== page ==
A hugely interesting environment when viewed alongside the comforting knowledge that the air conditioned truck was right behind us, we had plenty of water, and our cool and comfortable house was right down the road.
A deathly brutal environment at any other time.
There have been people who have died out here.
And certainly there has been much animal life that has perished in this unforgiving place.................
The top of Big Butte barely visible over the rise.
Our last two trips out to this lava field over the past month had been exceptional adventures filled with unexpectedly lush plant life, unique rock formations, beautiful views, and rises, nooks and crannies for both curious humans and energetic dogs to explore.
I had noticed this section of the lava field many times as we drove out to Cedar Butte or Big Butte in the past.
Always curious about the tall rises and the long fissures in the rocks, but always seeming to be heading someplace else instead.
So I was excited to finally be able to explore this place...............
LC and Kory on top of a rise, while I held back and snapped pictures...........
As we were slowly driving out to the lava field the sun reappeared from behind the clouds.
In the air conditioned comfort of the truck I thought nothing of that observation at the time, but as soon as I climbed out of the truck the heat hit me like a ton of bricks.
What the hell was I thinking?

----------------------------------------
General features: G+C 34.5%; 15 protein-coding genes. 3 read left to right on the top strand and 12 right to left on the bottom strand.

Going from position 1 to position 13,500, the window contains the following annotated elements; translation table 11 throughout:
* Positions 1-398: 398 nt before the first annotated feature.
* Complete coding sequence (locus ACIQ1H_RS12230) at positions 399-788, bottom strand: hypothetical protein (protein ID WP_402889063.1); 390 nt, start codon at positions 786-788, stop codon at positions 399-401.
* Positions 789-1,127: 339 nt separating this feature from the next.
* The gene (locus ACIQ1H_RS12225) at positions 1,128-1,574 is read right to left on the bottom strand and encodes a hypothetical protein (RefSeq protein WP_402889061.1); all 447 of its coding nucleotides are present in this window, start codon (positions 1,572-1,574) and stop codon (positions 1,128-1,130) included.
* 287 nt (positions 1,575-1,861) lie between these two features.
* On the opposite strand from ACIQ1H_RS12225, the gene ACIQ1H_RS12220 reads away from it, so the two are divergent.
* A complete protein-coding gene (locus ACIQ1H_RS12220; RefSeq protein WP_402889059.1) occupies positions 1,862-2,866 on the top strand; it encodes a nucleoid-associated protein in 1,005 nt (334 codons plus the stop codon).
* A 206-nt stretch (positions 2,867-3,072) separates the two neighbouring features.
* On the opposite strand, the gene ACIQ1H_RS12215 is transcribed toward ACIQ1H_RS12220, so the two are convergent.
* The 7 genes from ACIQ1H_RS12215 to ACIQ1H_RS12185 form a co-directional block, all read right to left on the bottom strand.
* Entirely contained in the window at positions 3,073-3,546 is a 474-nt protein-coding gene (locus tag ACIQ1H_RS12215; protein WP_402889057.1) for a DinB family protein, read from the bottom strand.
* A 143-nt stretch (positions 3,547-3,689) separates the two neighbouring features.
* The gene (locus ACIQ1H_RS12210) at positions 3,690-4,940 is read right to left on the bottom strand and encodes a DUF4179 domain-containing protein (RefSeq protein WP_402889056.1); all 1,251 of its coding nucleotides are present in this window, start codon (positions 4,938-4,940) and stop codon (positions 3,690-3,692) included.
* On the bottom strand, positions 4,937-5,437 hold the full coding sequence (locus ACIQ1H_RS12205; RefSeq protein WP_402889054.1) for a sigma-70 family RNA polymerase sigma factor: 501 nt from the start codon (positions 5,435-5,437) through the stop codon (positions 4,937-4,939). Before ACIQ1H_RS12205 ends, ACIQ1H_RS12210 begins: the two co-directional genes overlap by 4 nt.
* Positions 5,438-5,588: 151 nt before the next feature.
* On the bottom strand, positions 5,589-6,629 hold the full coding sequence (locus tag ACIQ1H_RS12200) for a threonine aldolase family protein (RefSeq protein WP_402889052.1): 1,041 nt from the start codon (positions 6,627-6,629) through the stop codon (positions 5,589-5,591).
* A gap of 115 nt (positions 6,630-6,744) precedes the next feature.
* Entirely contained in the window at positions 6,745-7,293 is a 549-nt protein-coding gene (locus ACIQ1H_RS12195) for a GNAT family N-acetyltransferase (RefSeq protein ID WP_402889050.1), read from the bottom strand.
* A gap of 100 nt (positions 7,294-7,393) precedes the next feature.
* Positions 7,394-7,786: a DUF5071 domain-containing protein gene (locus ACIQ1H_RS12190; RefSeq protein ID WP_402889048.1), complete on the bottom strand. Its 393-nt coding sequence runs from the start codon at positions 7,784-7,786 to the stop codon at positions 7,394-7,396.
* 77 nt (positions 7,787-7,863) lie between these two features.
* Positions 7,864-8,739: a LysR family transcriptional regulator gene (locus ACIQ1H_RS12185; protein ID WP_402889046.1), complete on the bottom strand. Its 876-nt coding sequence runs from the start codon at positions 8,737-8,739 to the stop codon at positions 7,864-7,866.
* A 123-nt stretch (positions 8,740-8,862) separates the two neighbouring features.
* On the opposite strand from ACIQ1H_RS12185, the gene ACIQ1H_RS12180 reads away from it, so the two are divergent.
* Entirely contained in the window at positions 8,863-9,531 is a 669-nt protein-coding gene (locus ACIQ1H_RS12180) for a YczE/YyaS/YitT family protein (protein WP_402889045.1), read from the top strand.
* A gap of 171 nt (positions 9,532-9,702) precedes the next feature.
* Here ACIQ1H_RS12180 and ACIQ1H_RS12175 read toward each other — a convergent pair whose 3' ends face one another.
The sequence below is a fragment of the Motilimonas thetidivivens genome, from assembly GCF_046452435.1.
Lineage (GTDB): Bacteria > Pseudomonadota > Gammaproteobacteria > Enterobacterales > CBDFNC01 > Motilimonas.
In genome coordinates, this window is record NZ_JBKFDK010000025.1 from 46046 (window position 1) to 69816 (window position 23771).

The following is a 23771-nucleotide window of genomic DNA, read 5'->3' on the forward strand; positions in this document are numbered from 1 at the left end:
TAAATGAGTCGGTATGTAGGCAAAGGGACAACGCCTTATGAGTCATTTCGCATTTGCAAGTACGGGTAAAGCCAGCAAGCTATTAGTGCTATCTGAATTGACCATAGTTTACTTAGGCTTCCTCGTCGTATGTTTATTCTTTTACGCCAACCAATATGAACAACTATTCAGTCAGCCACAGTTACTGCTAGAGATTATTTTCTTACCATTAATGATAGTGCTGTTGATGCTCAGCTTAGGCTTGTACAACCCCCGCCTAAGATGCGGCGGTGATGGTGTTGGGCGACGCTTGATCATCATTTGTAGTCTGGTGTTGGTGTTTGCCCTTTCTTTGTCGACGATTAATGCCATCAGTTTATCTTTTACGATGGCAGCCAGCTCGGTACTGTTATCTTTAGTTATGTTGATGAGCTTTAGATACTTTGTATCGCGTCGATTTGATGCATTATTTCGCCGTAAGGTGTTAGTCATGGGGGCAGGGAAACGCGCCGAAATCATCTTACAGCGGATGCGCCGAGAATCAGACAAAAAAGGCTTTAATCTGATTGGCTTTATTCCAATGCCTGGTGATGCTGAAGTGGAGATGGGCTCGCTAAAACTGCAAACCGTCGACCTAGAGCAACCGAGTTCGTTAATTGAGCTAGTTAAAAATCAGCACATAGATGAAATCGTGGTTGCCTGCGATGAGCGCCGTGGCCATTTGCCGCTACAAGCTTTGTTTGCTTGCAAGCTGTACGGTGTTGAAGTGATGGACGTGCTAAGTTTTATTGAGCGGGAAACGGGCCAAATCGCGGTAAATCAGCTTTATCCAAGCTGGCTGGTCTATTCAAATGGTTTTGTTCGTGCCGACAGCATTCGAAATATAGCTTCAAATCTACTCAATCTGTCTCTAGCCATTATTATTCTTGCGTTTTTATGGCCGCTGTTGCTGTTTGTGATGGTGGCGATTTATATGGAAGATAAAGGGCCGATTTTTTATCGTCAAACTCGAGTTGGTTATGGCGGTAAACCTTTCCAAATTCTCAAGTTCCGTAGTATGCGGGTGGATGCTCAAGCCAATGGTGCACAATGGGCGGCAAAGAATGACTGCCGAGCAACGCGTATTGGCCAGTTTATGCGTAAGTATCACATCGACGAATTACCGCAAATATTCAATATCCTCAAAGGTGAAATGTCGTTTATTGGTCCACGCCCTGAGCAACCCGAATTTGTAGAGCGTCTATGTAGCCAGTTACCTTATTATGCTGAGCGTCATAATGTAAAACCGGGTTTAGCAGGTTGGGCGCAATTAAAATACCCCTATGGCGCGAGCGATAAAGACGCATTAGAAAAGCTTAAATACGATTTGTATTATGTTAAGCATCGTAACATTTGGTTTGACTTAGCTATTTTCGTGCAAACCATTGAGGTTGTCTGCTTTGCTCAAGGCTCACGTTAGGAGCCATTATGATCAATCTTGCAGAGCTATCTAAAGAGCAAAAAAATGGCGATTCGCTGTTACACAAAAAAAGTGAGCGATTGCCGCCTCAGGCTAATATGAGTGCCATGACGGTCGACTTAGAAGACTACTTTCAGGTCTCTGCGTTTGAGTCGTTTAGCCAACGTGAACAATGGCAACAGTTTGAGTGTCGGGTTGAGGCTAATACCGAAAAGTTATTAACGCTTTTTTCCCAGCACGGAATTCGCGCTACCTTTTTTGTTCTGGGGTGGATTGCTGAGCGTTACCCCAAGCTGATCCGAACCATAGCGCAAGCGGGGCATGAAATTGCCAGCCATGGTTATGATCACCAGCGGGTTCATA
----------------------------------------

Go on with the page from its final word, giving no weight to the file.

I hadn't been thinking, obviously.
Nobody - neither man nor beast nor woman - had any business climbing around on lava rocks in the middle of the desert in the middle of the afternoon in July, and yet here we were.
The wind was strong, but even the wind was hot.
Since we were already there I willed myself to ignore the heat, and instead turned my attention to the rock that was laying in front of me.
Whenever I see these kinds of rocks I always find myself instantly traveling back in time in my mind.
Trying to picture the explosions, the heat, the violence, the flowing lava, the decimation of every living thing in its path.
The complete and utter transformation of an entire region of the country.
It is stunning to consider. Stunning to imagine.............
For a brief while a month or two ago, the desert was actually...........green.
Already the bright greens and the dusty greens of plant life in the Snake River Plain region are slowly but surely beginning to give way to beige.
Browns and yellows and goldens and the ever present beige.